Give Yourself a Hand Massage

When you're feeling worn out, try giving yourself a boost with some hand reflexology. It is easy to take your hands for granted, and neglect them after a hard day's work. People use their hands more than they realize, and just like your neck and shoulders, it is important that you provide the muscles in your hands a tension relieving massage.


Getting Your Hands Ready

  1. Remove all jewelry. Before you begin massaging your hands and fingers, be sure to take off any rings or bracelets that may get in the way.
  2. Moisturize your hands. For a smooth massage, it is best to first apply lotion or oil to your hand before, and during the massage, to keep your skin slick. This will allow your thumb and fingers to more easily slide across your skin so it won't become irritated by too much friction.[1] However, some people would recommend not putting lotion on straight away, because some 'drag' is important for releasing fascia.
  3. Loosen your hands up. Shake them out and wiggle your fingers about. Stretch your hands by flexing them as wide as you can, and then make a fist. Bend your wrists with your hands points down, and then flex your hand up and down several times. Continue to use these techniques for about one minute before you begin to massage your hands.[2]
  4. Pinch the tips of each finger and thumb on both hands. The pressure applied to your fingers should be firm, but not painful. A few seconds for each fingertip will do. After pinching the tops and bottoms of your finger and thumb tips, go back to each tip and pinch them again, this time squeezing from side to side.[1]

Using a Variety of Massage Techniques

  1. Remember to breathe. As you do all these techniques, breathe in through your nose while expanding your diaphragm (belly-breathing), and out through the mouth. Breathing is as important as the massage itself, and it may be wise to take ten of these deep breaths prior to and after the massage.[2]
  2. Use your thumb to do most of the work. Start by holding out one of your hands, keeping your fingers straight. Then, wrap your opposite hand's fingers around the back of your hand with your fingers facing straight up. Your thumb should be laying on your palm, and pointing towards you.
  3. Move your thumb along the edges of your palm. This technique is most effective at massaging the pads of your palms just under your fingers and thumb, and the entire edge of your hand. Compress your palm with your thumb, using short, caterpillar-like movements, going up and down, and working your way from the inside to the outside of your palm.[3]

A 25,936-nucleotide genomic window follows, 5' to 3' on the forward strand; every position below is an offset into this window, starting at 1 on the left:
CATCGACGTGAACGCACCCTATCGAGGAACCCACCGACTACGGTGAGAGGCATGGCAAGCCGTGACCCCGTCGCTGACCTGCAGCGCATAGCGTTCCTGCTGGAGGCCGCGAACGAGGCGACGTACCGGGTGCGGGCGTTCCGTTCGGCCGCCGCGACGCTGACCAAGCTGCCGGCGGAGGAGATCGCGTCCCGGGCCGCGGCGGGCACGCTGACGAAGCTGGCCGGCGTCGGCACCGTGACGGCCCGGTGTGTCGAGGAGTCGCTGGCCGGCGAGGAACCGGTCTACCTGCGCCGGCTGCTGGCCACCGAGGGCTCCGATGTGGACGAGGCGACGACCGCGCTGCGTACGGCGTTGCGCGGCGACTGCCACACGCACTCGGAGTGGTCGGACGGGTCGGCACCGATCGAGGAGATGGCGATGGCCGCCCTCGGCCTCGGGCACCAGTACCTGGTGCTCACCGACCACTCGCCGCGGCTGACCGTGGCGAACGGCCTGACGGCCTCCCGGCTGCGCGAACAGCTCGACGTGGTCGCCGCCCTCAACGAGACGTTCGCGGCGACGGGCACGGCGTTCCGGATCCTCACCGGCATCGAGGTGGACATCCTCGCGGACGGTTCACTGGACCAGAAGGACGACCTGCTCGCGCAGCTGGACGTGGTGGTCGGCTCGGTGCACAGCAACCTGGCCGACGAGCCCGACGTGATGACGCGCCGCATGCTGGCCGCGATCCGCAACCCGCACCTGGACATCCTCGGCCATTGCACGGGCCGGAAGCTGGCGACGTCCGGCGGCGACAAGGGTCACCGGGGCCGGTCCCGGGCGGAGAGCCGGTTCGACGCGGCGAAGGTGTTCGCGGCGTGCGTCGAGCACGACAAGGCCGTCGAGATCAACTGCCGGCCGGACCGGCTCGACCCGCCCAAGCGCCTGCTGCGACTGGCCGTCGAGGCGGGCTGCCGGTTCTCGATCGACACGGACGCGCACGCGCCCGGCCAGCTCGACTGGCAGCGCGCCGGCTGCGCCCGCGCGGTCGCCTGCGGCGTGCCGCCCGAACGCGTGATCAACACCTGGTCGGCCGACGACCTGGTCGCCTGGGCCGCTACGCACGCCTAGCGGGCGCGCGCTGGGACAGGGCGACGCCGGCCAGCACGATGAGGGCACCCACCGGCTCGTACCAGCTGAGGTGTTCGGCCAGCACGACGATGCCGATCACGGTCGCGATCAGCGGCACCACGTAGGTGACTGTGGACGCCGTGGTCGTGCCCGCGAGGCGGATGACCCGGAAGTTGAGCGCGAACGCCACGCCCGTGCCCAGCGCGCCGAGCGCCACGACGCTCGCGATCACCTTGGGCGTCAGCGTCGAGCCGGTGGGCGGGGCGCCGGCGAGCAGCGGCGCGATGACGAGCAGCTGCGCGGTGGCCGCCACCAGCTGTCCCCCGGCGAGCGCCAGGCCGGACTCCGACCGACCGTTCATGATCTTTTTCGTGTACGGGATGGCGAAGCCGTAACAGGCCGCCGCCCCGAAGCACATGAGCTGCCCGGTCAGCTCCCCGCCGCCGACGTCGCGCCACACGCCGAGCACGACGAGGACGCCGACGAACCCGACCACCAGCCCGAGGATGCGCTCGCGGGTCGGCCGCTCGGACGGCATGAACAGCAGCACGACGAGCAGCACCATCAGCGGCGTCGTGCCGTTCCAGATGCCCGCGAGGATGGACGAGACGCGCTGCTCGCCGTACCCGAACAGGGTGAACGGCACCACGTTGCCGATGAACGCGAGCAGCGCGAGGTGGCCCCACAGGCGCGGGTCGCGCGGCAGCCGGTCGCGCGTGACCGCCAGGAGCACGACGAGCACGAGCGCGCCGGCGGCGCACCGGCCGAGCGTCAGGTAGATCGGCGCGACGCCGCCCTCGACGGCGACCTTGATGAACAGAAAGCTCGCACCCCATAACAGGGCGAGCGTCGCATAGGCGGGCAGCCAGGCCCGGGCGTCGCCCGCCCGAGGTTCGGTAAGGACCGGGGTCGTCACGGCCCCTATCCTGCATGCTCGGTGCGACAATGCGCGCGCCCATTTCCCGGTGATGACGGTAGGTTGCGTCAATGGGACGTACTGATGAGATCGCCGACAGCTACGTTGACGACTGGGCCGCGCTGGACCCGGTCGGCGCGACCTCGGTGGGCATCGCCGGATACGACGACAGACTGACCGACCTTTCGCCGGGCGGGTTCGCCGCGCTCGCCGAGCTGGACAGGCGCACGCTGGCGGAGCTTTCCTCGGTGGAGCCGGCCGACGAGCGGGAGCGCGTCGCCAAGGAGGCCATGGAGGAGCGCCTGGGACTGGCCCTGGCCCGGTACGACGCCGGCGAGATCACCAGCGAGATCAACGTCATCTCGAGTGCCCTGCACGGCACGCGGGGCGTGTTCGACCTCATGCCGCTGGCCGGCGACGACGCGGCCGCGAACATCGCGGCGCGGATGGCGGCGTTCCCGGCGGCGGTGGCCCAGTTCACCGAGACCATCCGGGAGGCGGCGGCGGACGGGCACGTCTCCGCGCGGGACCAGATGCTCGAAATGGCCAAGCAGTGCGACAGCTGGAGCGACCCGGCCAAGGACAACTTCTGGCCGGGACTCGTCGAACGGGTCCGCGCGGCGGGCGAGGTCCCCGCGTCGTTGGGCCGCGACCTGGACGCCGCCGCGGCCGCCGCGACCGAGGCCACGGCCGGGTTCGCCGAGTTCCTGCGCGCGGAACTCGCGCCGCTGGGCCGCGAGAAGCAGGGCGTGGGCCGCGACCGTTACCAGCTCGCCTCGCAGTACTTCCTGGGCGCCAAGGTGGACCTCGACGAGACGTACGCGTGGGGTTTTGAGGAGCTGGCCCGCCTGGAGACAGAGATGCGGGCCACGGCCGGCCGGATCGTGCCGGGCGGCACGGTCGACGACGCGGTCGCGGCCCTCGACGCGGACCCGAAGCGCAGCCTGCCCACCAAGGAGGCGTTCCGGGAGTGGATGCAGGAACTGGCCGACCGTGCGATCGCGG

• Apply the amount of pressure you are comfortable with. Start off using light pressure, and then work your way towards a deeper massage.
    • This will help you find tender, sore, or tight spots.
  4. Locate the bones in the hand. They will be long, like a continuation of the fingers through the palm. Pinch the base of the hand, in between the bones, and glide upwards. Continue using short strokes when rubbing.
  5. Include your fingers. When you reach the finger, continue to pinch up the finger with a firm pressure. Inch your thumb up and down each finger, starting at the balls, and working your way up slowly to the tip of your finger.
    • Squeeze along the sides of your fingers, too. Repeat this for every finger.

Focusing on Muscle Tissue

  1. Reverse your hand placement. Switch your massaging hand so that your hand is wrapped over the top with your fingers facing down. Your thumb should still be laying on your palm. Now, you can work on the pressure point area of your palm, between your thumb and index finger, which is a very sensitive area.
  2. Go to the space between the thumb and the index finger. There is a muscle here that holds most of the tension in the hand. Here, you will do some deep compressions, kneading, or gliding. You can do this by either pinching with the thumb and index finger or using your knuckles.[2]
  3. Apply pressure to the webbed area. Use your thumb and index finger to make small, circular motions that will facilitate tension release. Hold pressure as long as it feels comfortable. It should result in a dull ache that is not unpleasant, but may take some getting used to over time.[3]
    • Keep a firm hold and tug at the skin gently until the fleshy web snaps away from your grasp. Repeat this process on the skin between all of your fingers.[3]
  4. Massage your forearm. If you find that most of your hand pain stems from the thumb, you can continue this work down your forearm on the side the thumb is on. One of the thumb muscles connects near the elbow, so it's important not to overlook this as a potential cause of pain.[3]
  5. Shake it out. After you are finished with your very relaxing hand massage open and close your hand and wiggle your fingers. You can now repeat this massage on your opposite hand.

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Sources and Citations